Similar to the route above, but you could follow the paved road to its highpoint by taking the left fork. From here you will have to bushwack through the forest to the highpoint of the ridge, and then pick up the trail along the ridge to the summit. The bushwacking isn’t as hard as it looks, but it is really better to take the first suggestion.
There is a campground 700 meters further down the summit road from the abandoned building at the saddle. Park at the large parking area near the campground and locate the trailhead (looking up the mountain the trailhead is to the left, where the road forks approaching the campground). From here it is 1.6 km each way to the summit, with about 160 meters elevation gain (I did not know about this option until seeing the top of this trail near the summit area, it is likely a pleasant walk through the forest and I would recommend giving it a try).
There are many hiking trails and dirt roadbeds on Doi Pui, and longer options are available and worth considering. The mountains around Chiang Mai are a great environment to spend some extra time if you have it. SummitPost member Ze has a nice trip report overviewing a longer journey on the moutain.
Flora and Fauna
The forests in Doi Suthep-Pui National Park consist of mixed deciduous forest at the lower elevations and tropical evergreen forest at the higher elevations. The most common species of trees are in the Dipterocarp, Beech, and Magnolia families.
The park is the home to over 300 species of birds and at dawn and dusk visitors may also see bats feeding in the sky. Macaques are common in the forest though there are other species of monkeys, like gibbons, present as well. Other mammals include the barking deer (muntjac) and wild boar. The crocodile salamander is a rare species and Doi Suthep-Pui is one of four locations in Thailand it is known to inhabit.
No real red tape in terms of access, the summit is located in Doi Suthep-Pui National Park and accessible year round and throughout the day. If visiting any of the other locations you will be limited to opening hours, most notably 7:00 am to 5:00 pm at Wat Phra That Doi Suthep (hours change frequently) and 8:30 am to 4:15 pm at Bhubing Palace.
Fees for non-Thai visitors are ฿30 at the wat and ฿50 at the Palace. Monthatarn Waterfall has a ฿200 fee and the other stops along the way are free.
If visiting the wat, note that modest dress is necessary. Most visitors wear long pants but a few enter in shorts. If wearing shorts, technically they should reach your knees. I recommend wearing long pants to avoid looking so much like the typical ignorant tourist. Short sleeves are ok, but your shoulders should be covered (no tank tops). Shoes must be removed before entering the interior of the wat.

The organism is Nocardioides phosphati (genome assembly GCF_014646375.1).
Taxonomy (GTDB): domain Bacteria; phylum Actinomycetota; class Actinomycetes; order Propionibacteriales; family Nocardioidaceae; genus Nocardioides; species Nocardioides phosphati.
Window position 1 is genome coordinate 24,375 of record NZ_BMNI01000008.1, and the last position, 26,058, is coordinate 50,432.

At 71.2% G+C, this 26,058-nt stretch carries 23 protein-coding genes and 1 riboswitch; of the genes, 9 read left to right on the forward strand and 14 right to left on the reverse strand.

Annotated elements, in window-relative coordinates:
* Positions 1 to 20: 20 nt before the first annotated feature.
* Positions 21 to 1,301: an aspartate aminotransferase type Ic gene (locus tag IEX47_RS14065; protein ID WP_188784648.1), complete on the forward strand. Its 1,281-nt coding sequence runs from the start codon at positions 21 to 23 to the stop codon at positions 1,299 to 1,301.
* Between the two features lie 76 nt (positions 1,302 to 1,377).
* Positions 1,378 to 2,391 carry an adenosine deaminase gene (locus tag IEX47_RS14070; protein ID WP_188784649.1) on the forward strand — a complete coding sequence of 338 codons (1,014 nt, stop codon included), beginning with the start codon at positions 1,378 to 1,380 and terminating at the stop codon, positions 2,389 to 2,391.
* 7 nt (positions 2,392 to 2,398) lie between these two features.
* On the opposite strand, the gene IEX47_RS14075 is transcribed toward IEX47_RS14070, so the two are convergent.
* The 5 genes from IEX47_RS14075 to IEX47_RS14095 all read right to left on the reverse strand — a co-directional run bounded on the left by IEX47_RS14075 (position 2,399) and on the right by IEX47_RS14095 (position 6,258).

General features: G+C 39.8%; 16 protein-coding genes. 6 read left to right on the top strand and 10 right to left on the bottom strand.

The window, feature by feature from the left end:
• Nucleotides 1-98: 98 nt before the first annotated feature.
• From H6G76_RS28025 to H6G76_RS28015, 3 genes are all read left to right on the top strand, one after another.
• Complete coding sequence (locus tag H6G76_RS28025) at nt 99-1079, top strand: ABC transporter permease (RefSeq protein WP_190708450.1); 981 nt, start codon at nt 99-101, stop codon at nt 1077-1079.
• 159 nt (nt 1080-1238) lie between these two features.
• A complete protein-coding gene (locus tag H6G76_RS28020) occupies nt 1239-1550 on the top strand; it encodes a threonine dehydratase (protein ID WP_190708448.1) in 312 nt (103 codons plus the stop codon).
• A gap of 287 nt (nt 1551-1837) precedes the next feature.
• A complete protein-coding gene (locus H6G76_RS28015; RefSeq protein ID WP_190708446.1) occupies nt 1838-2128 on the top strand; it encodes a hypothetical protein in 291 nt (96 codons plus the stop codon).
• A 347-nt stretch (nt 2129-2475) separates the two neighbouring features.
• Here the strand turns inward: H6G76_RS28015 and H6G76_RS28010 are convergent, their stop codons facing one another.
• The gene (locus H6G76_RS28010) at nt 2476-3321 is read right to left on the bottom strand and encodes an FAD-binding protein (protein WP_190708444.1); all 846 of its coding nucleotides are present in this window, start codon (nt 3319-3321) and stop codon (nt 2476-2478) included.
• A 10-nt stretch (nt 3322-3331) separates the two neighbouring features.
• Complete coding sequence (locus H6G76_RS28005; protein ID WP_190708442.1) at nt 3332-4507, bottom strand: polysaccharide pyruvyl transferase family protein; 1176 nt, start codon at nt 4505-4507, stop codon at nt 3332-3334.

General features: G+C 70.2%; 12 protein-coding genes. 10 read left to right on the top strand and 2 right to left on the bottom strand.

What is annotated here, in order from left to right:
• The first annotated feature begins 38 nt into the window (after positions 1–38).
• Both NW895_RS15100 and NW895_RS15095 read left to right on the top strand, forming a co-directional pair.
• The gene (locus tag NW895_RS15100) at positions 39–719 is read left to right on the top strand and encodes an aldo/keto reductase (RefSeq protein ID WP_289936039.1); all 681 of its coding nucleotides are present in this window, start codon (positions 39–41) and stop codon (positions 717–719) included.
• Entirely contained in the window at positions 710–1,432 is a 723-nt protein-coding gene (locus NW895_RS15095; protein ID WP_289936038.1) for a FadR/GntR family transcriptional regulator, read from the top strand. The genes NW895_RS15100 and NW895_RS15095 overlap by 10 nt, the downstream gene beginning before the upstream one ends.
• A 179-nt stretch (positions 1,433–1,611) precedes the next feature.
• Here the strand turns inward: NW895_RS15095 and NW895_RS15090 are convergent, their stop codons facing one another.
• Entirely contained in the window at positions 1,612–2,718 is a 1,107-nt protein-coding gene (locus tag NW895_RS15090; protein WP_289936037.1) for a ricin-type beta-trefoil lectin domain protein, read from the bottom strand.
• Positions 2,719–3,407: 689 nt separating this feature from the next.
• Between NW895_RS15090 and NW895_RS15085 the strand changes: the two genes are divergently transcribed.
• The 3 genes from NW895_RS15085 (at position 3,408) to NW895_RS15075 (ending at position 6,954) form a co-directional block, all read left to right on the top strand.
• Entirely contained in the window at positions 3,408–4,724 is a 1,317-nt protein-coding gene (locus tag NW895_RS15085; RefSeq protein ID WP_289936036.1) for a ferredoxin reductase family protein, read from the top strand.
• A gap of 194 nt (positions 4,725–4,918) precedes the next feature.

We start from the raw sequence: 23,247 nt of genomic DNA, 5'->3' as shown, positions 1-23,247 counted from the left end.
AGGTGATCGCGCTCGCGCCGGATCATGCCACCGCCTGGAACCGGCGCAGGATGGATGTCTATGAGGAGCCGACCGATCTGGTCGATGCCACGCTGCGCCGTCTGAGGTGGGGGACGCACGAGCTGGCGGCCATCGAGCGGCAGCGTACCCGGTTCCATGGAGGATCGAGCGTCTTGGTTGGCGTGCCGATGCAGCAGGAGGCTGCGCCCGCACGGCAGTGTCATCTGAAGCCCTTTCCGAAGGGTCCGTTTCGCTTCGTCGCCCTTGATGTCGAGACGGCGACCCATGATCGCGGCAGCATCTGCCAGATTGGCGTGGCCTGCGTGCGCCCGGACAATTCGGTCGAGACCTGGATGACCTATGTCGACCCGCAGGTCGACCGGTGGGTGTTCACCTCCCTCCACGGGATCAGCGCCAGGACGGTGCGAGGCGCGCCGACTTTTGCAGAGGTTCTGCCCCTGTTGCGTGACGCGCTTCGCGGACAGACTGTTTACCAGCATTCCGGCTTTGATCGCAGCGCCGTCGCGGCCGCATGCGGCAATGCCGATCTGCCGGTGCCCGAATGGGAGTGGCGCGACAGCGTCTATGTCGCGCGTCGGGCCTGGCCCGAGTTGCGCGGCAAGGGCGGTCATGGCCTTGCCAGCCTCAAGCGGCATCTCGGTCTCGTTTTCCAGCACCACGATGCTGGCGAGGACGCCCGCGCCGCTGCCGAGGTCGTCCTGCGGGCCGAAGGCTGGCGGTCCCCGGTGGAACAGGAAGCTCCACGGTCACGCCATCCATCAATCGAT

When to Visit
There are three seasons in Thailand, and Chiang Mai is best visited during the cool season (though it is more crowded during this time). This season lasts from November through February, with comfortable temperatures during the day and cool temperatures at night.
The hot season lasts from March to May, and not a bad alternative time to visit. This is especially true if you can time your visit to be around April 15 when the entire country celebrates Songkran, the Thai New Year festival. During Songkran the streets are filled water fights and participants rubbing scented chalk on fellow partiers’ faces. I highly recommended the experience.
The rainy season lasts from May until November with high humidity and daily downpours (though they are often brief). If you are planning to do much trekking near Chiang Mai this season is best avoided.
Camping in Doi Suthep-Pui National Park is an option at the campground just 700 meters down the road from the Doi Suthep/Doi Pui saddle parking location. Even so, hotels are generally cheap in Thailand and most visitors will opt for that type of accommodation.
Many westerners stay in the area near the Thapae Gate on the east side of the Old City and along Loi Khor Road between the Old City and the Ping River. This is where most of the nightlife in Chiang Mai is found, but keep in mind it is nothing compared to what is found in Bangkok and Pattaya. Venues are mostly simple outdoor beer bars up and down Loi Khor Road.